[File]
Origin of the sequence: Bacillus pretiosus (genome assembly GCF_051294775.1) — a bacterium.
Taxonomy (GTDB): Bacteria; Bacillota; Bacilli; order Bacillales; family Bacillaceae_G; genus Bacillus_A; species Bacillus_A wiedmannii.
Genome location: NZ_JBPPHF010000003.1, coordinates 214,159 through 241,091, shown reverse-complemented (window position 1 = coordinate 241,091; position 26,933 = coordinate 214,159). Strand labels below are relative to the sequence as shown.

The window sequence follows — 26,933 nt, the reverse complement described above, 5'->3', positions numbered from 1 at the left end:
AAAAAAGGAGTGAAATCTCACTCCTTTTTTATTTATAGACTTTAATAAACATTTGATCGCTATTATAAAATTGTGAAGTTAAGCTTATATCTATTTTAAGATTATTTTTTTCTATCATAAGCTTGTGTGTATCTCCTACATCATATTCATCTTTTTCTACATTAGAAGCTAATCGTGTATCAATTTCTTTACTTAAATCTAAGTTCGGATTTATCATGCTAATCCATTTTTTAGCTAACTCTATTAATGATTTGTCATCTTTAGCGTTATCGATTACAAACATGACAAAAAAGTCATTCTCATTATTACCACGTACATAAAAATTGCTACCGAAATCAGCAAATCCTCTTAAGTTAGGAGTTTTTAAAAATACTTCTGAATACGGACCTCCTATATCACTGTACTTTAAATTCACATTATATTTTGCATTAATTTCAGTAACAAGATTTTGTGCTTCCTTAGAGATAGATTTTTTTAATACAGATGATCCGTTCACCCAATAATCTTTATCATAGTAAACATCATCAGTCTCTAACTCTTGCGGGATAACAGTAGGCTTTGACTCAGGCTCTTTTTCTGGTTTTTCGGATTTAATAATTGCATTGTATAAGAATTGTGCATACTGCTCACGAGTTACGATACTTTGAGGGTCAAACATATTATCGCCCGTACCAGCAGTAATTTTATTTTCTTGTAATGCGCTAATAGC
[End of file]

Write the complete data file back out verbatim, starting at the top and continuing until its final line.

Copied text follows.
Origin of the sequence: Bacillus pretiosus (genome assembly GCF_051294775.1) — a bacterium.
Taxonomy (GTDB): Bacteria; Bacillota; Bacilli; order Bacillales; family Bacillaceae_G; genus Bacillus_A; species Bacillus_A wiedmannii.
Genome location: NZ_JBPPHF010000003.1, coordinates 214,159 through 241,091, shown reverse-complemented (window position 1 = coordinate 241,091; position 26,933 = coordinate 214,159). Strand labels below are relative to the sequence as shown.

The window sequence follows — 26,933 nt, the reverse complement described above, 5'->3', positions numbered from 1 at the left end:
AAAAAAGGAGTGAAATCTCACTCCTTTTTTATTTATAGACTTTAATAAACATTTGATCGCTATTATAAAATTGTGAAGTTAAGCTTATATCTATTTTAAGATTATTTTTTTCTATCATAAGCTTGTGTGTATCTCCTACATCATATTCATCTTTTTCTACATTAGAAGCTAATCGTGTATCAATTTCTTTACTTAAATCTAAGTTCGGATTTATCATGCTAATCCATTTTTTAGCTAACTCTATTAATGATTTGTCATCTTTAGCGTTATCGATTACAAACATGACAAAAAAGTCATTCTCATTATTACCACGTACATAAAAATTGCTACCGAAATCAGCAAATCCTCTTAAGTTAGGAGTTTTTAAAAATACTTCTGAATACGGACCTCCTATATCACTGTACTTTAAATTCACATTATATTTTGCATTAATTTCAGTAACAAGATTTTGTGCTTCCTTAGAGATAGATTTTTTTAATACAGATGATCCGTTCACCCAATAATCTTTATCATAGTAAACATCATCAGTCTCTAACTCTTGCGGGATAACAGTAGGCTTTGACTCAGGCTCTTTTTCTGGTTTTTCGGATTTAATAATTGCATTGTATAAGAATTGTGCATACTGCTCACGAGTTACGATACTTTGAGGGTCAAACATATTATCGCCCGTACCAGCAGTAATTTTATTTTCTTGTAATGCGCTAATAGC